Astrophysicist Alexander Dolgov: Yesterday’s Sci-Fi Turns Today’s Discoveries

The head of the Laboratory of cosmology and elementary particles at Novosibirsk State University, Prof. Alexander Dolgov explains what awaits us after the discovery of gravitational waves, how scientists look to the future and why a Time Machine is far beyond anything we do today.

Researchers form LIGO-VIRGO collaboration have presented a remarkable result, a landmark discovery. We can shortly expect a new class of telescopes to appear. If they are sensitive enough to see gravitational waves, we can expect quite a few similar detections per year. It is a bit surprising that as soon as researchers turned on their sophisticated detectors, they saw what they expected but registered only one event. They might be working on other signals deciphering months of material collected and even hope to see the big bang.

The two sophisticated detectors used are still not enough to get a complete picture, so other detectors are developed in Italy (VIRGO) and Japan (KAGRA), as well as the first observatory in space to explore the Gravitational Universe, eLISA. Scientists work on unique instruments that will allow them to observe the collisions in the Universe that occurred across a distance of almost a billion light years of space.

We also expect new discoveries for dark matter and black holes. The gravitational waves detected were produced by two giant black holes, which weighed about 29 and 36 times the mass of the sun (M=(1.98855 ± 0.00025)×1030 kg). The two objects had begun by circling each other and finally merged releasing the energy of more than the total energy of all the stars in the Universe for that brief instant.

Gravitational waves come to Earth from everywhere. The Universe is not opaque to gravitational waves; it is completely transparent. The LIGO experiment proves it. The experiment is quite impressive, and the discovery is one of breakthrough moments in astronomy. We have opened a new window to the Universe through which we could eavesdrop on the catastrophes in space, see distant events and listen to a channel that will allow us to discover phenomena we have never seen before.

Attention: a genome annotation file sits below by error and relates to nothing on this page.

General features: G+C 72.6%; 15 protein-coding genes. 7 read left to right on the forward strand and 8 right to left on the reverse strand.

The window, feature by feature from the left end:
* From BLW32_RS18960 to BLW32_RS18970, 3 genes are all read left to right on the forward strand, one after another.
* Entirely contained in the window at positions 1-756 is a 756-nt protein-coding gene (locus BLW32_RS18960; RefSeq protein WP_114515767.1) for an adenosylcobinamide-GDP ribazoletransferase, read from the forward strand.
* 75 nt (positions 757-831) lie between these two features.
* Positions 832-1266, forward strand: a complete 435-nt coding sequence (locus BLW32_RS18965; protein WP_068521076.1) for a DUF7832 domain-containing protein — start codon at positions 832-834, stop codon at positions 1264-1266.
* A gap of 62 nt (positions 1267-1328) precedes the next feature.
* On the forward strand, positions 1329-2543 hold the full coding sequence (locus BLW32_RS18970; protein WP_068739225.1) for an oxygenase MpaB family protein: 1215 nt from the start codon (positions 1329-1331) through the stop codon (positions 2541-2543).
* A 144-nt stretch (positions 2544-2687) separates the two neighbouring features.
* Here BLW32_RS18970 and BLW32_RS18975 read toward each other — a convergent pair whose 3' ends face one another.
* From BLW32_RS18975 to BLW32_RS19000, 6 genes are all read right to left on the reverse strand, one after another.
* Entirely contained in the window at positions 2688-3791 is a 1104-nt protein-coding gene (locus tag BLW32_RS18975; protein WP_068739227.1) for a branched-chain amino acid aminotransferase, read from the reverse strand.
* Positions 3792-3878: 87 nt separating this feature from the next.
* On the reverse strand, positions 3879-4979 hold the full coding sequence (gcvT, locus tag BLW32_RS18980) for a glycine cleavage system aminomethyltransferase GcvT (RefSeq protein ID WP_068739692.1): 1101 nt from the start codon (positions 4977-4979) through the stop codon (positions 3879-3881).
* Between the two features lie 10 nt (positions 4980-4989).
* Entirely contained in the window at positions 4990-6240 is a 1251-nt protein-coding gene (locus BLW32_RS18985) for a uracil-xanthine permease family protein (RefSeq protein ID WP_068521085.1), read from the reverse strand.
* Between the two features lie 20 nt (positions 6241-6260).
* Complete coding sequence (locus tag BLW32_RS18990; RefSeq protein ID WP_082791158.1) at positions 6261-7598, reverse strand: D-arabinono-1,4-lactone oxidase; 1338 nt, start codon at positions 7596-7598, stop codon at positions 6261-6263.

In fact, there were Soviet physicists Mikhail Gertsenshtein and Vladislav Pustovoit who suggested that it should be possible to detect gravitational waves using an interferometer working on optical beams. It was as early as in 1962 and seemed science fiction that was not exactly science then.

Back in 1930, Wolfgang Pauli, an Austrian-born Swiss and American theoretical physicist, said, “Today I did something a physicist should never do. I predicted something which will never be observed experimentally. He proposed the existence of a hitherto unobserved neutral particle with a small mass, no greater than 1% the mass of a proton, a neutrino

Eighty years later, we have neutrino telescopes that are used, for instance, in geological exploration, and they are a matter of fact.

The LIGO data perfectly agree with the theory. The finding completed the scientific arc of prediction, discovery and confirmation: first, the researchers calculated what they should be able to detect, then decided what the evidence should look like, and then devised the experiment that clinched the matter. The shape of the curve is exactly what they calculated. According to the delay in the signal, they obtained the angle the wave arrived at, the mass and the intensity.

Einstein’s theory of relativity is essentially a theory of gravitational interaction. He came up with a bright idea that energy, mass and matter in general cause the curvature of space (and of time). According to Galileo, gravitation accelerates all objects at the same rate regardless of weight. Einstein stated the equivalence principle, when he observed that the acceleration of bodies towards the center of the Earth at a rate of 1g is equivalent to the acceleration of an inertially moving body that would be observed on a rocket in free space being accelerated at a rate of 1g. Thus, the acceleration imparted to a body by a gravitational field is independent of the nature of the body. It is described through the curvature of space and movement along geodesic lines.

In Einstein's theory, space and time are aspects of a single measurable reality called space-time. Depending on the gravitational field, time also changes its pace. Here comes the issue of the Time Machine. According to one of the theories, some gravitational fields demonstrate loop time-like trajectories. You seem to depart from one point in space and return to the same point but back in time.

I believe that such a field can exist only when the substance is highly unstable. Before you depart anywhere, the field is likely to collapse and disappear, saying nothing about returning back, say, a few decades before, and meeting the grandad of yours. Time can move differently. For instance, if a body, say a rocket with space travelers, falls into a black hole, an outside observer sees it frozen on the boundary as the time seems to stop there. However, the travelers do not feel any difference with the time moving as usual, and they are not aware or worried about the hole. What awaits them in the black hole is a mystery. More exactly, we know what it might be, but it cannot be experimentally verified.